Oil prices rose by over one per cent on Monday as escalation in the tension between Tehran and Washington, following the assassination of top Iranian commander last Friday, lifted the global benchmark Brent beyond $70 per barrel.
Brent surged $70.74 per barrel, its highest in three months, up by 78 cents from Friday’s settlement before easing to $69.17 at 17:10 West Africa Time (WAT).
US West Texas Intermediate (WTI) crude eased $63.64 a barrel up by 59 cents or 0.9 per cent after peaking for the day at $64.72, the highest since last April.
There are possibilities that the gains might extend further in the days ahead given the retaliatory threats from Iran that severe penalty awaits the perpetrators of the killing, and considering Donald Trump’s counter threat that 52 Iranian cultural sites (one for each of the 52 Americans taken hostage by Iran during an attack on the US embassy in Tehran in 1979) should Iran attack any American subject.
Trump had, according to Reuters reports, threatened to impose sanctions on Iraq, itself the second largest oil producer among OPEC members, if US troops were forced to leave the country. Earlier Baghdad had asked American troops to withdraw from the country.
The heightening concerns about the conflict in the Middle East could impact global oil supplies severely in the next few days. The region is currently responsible for roughly half of the world’s oil production while one fifth of the global oil shipments is channelled through Strait of Hormuz located between the Persian Gulf and the Gulf of Oman.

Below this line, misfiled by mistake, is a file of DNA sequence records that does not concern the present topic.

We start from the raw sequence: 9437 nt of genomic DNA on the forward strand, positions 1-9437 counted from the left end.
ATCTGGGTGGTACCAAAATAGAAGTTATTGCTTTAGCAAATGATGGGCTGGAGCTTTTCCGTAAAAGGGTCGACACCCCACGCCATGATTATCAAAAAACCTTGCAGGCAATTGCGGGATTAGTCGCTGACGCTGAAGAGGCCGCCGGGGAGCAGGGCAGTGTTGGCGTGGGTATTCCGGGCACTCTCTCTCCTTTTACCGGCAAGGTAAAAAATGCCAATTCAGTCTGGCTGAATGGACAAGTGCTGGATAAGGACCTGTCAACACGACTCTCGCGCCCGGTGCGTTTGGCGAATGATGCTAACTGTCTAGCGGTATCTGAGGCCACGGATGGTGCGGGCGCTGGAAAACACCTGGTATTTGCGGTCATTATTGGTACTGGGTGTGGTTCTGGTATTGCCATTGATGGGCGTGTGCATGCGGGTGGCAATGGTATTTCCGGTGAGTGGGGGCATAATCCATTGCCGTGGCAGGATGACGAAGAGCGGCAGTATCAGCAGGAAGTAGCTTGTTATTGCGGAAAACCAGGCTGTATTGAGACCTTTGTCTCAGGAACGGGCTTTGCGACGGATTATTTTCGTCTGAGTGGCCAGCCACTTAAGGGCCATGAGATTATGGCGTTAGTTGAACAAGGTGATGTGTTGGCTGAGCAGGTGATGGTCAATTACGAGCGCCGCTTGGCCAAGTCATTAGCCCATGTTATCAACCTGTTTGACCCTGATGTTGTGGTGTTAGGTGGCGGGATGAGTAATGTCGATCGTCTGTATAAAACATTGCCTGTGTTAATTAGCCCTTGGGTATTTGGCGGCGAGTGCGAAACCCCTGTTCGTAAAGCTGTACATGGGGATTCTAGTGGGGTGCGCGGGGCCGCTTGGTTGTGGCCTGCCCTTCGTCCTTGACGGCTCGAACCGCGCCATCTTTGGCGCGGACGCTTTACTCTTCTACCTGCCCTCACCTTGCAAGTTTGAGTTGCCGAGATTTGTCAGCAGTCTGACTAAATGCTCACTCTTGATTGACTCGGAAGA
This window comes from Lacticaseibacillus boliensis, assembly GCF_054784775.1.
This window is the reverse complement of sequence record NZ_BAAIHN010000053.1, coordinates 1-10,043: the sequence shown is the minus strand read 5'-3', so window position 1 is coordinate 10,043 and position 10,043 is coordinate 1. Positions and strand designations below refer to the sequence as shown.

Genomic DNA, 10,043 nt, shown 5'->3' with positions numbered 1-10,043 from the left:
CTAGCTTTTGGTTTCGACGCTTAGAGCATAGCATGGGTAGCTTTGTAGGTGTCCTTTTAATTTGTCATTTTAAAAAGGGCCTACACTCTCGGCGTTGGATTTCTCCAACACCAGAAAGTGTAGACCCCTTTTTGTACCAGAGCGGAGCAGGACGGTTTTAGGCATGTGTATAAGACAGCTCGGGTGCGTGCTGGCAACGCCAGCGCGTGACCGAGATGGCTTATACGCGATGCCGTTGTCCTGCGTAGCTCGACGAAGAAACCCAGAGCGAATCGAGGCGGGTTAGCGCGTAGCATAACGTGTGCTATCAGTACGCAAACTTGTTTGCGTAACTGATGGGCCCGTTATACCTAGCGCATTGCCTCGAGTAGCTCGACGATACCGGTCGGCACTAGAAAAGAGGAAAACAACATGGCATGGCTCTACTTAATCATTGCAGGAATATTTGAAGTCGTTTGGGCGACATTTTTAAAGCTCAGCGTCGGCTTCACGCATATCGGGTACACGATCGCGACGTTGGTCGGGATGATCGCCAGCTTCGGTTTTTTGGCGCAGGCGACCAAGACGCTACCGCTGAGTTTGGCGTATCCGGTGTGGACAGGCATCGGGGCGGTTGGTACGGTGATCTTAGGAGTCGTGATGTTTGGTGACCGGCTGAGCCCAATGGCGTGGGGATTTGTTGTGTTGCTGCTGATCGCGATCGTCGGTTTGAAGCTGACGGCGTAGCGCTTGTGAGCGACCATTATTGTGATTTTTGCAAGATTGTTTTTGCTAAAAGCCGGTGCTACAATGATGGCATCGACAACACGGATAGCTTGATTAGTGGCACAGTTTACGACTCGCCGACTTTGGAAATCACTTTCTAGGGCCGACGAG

Nigeria’s 2020 budget is premised on daily oil productions of 2.18 million barrels benchmarked at $57 per barrel. Interestingly, Nigeria’s crude is priced against Brent, which has risen by over 5 per cent since Friday, meaning that deteriorating conflict in the Middle East could prove a disguised blessing for the nation.
A couple of international relations pundits on Monday said the biggest impact of General Qasem Souleimani’s death so far, which is increase in oil prices, is beneficial to Nigeria.
An international relations expert at the University of Lagos, Henry Ogunjewo, observed that the more bilateral relations between Iran and the US aggravates, the more its impact on oil prices.
“Nigeria is already benefitting from the crises because oil prices have increased and we won’t be surprised if some top officials start earning more as a result of this.
“The longer the crises lingers, the more its effect on oil prices,’’ he remarked.
A professor of History and Strategic Studies, David Aworawo, opined that engendered instability was a direct repercussion of the US-Iran tensions.
“The extent and duration is unknown but we definitely know that it will create some level of instability in the next couple of weeks.
“Iran has threatened to attack some American facilities and the U.S. will respond by punishing Iran.
“The actions and reactions of both countries will determine the long term consequences,’’ he noted.
Iran said it would no longer honour the terms of the 2015 nuclear agreement it signed with world powers.
Michael Pearse, senior US economist at Capital Economics said oil prices will “likely rise much further if Iran retaliates, either by attacking Saudi oil facilities as it did in September, or attempting to block the Strait of Hormuz, through which 20 per cent of global oil supply is transported.”